Jesus was executed for high treason.  Romans executed people like that by crucifixion and allowed their bodies to decompose on their crosses to show with absolute clarity and force that Roman power was not to be crossed.   In cases such as this, they showed no mercy.  I don’t know of any counter-examples.

The examples Craig does provide are not of people who were executed, let alone crucified, let alone crucified as enemies of the state.  They are of people convicted of lesser crimes who were let go:  there is one man condemned to be scourged in Egypt in 85 CE; some who were released from prison in 112 CE; an undated instance of some prisoners set free; and an instance of prisoners who had their chains removed in the first century BCE (in Rome?  The reference is Pliny).

So here we have four instances spread out over the course of 200 years.   In my view, to say that this shows that it is probable that Pilate allowed Jesus to be buried is a huge stretch.   The people to whom clemency were shown were not just in completely different times and places; they were guilty of different crimes, they all had other extenuating circumstances that do not apply to Jesus, and none of them is said to have been condemned to death, let alone death by crucifixion, let alone on grounds of being an enemy of the state.     (And none of them, of course, involves a person being allowed a decent burial.)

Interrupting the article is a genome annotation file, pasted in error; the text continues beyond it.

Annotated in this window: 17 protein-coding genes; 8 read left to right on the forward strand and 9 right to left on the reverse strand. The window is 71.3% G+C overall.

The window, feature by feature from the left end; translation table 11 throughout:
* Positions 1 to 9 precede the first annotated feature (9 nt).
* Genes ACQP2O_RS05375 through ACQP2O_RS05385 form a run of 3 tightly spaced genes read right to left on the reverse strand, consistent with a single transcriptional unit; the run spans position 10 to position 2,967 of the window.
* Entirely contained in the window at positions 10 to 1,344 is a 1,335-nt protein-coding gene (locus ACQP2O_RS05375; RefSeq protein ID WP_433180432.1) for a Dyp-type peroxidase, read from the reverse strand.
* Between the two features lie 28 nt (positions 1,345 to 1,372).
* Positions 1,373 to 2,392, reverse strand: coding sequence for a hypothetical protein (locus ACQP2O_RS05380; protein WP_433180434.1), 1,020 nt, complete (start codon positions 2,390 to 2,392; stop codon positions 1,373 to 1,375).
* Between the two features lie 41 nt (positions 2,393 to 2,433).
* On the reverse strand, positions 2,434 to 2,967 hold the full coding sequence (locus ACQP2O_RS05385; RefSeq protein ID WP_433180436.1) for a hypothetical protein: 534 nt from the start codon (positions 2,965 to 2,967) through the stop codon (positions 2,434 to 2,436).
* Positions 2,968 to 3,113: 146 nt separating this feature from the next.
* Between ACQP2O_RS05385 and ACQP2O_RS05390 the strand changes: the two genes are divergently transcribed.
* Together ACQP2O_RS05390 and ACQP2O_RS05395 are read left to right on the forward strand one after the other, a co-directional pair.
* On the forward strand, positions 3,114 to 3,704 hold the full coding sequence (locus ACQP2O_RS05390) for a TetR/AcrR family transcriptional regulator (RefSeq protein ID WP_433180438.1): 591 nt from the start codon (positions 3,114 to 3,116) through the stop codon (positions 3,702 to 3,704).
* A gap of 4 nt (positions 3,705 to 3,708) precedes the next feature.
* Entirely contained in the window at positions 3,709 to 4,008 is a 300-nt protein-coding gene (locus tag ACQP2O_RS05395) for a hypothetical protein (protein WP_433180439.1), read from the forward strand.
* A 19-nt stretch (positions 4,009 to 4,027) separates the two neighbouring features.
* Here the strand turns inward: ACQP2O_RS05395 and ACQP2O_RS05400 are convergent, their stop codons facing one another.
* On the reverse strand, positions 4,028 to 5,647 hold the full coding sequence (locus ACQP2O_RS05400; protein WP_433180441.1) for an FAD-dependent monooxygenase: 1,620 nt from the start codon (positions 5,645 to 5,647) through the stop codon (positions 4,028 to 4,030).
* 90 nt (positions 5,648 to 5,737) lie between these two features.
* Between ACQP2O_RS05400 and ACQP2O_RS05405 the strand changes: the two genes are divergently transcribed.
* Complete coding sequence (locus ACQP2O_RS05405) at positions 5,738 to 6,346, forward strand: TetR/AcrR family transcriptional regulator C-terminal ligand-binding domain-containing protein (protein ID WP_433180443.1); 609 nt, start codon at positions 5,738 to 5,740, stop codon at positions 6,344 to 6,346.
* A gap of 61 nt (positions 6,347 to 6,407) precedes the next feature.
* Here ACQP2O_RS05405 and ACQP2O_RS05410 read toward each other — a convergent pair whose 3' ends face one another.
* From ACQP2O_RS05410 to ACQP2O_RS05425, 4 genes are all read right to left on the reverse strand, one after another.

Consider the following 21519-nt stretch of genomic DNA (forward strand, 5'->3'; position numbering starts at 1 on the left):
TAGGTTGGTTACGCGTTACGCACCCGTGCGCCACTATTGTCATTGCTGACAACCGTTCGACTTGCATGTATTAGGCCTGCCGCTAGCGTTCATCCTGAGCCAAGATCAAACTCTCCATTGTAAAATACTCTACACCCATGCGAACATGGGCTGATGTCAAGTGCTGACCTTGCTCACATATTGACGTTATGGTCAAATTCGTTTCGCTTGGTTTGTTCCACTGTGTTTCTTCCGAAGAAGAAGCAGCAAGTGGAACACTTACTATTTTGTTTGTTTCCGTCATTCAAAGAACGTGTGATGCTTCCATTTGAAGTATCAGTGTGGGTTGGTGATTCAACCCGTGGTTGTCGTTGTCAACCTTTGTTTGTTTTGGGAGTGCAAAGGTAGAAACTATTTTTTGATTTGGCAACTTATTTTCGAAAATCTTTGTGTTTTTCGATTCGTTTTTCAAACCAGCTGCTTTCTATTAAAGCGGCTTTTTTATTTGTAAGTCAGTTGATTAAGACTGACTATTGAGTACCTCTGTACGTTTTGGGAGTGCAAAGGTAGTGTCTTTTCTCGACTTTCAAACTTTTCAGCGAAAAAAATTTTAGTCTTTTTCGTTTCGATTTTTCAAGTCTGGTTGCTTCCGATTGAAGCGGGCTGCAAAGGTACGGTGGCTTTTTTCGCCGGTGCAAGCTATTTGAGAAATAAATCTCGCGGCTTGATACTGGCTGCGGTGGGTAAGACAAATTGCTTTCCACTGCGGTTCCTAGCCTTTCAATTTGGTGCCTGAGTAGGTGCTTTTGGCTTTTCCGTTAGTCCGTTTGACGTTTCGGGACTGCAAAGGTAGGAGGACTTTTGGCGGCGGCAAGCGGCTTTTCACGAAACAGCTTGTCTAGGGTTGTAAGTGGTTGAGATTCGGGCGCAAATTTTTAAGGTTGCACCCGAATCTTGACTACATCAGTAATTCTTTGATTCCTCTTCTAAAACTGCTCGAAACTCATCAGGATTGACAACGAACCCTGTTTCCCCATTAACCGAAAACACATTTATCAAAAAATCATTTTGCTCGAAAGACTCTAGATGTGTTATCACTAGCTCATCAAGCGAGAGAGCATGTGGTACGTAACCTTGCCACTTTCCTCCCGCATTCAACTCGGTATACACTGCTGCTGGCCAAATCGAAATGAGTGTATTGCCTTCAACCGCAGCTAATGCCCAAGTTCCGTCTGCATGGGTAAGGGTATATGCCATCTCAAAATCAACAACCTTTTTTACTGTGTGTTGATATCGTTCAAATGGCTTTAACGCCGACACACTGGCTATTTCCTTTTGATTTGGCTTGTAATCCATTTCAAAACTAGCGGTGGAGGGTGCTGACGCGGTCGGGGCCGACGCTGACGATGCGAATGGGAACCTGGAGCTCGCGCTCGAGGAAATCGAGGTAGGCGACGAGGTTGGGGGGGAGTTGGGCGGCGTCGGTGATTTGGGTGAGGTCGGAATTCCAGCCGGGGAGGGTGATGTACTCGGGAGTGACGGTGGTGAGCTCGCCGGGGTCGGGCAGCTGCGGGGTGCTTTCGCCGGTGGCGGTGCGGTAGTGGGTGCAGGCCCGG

Later (on p. 76) Craig does indicate that there was an instance of clemency in the land of Israel: some 35 years after Jesus the governor Albinus, as he was leaving office (and in order to show what a kind fellow he was?) released from prison those who were guilty of crimes “other than murder” (that’s Craig’s phrase; see below) – that is petty crimes.  This is a better example, since it is from Judea – although it is not in the days of Jesus and does not involve Pilate (about whom I’ll be saying more in a later post).  But Craig doesn’t actually cite the passage from the Jewish historian Josephus in which this incident is mentioned.  It makes a difference.  Here it is. Judge its relevance for yourself:

But when Albinus heard that Gessius Florus was coming to succeed him, he was desirous to appear to do somewhat that might be grateful to the people of Jerusalem; so he brought out all those prisoners who seemed to him to be most plainly worthy of death, and ordered them to be put to death accordingly. But as to those who had been put into prison on some trifling occasions, he took money of them, and dismissed them; by which means the prisons were indeed emptied, but the country was filled with robbers. (Antiquities 20, 215).

So, is this an instance of Roman clemency?  Well, yes, to the petty robbers stuck in prison – whom he released after receiving bribes (!).  But not for anyone who deserved a death sentence.  These he summarily executed.

Romans did not show mercy to people who committed a capital offense (note: it is not just murderers – it is anyone who deserved death in his opinion; that could have been any range of person.)   Even worse than capital offenders, of course, were enemies of the state.  These would not have been left in prison for a while.  They would have been crucified to suffer a prolonged and unbelievably painful death in the public eye, humiliated, debased, and tortured for all to see, and then left to rot on their crosses.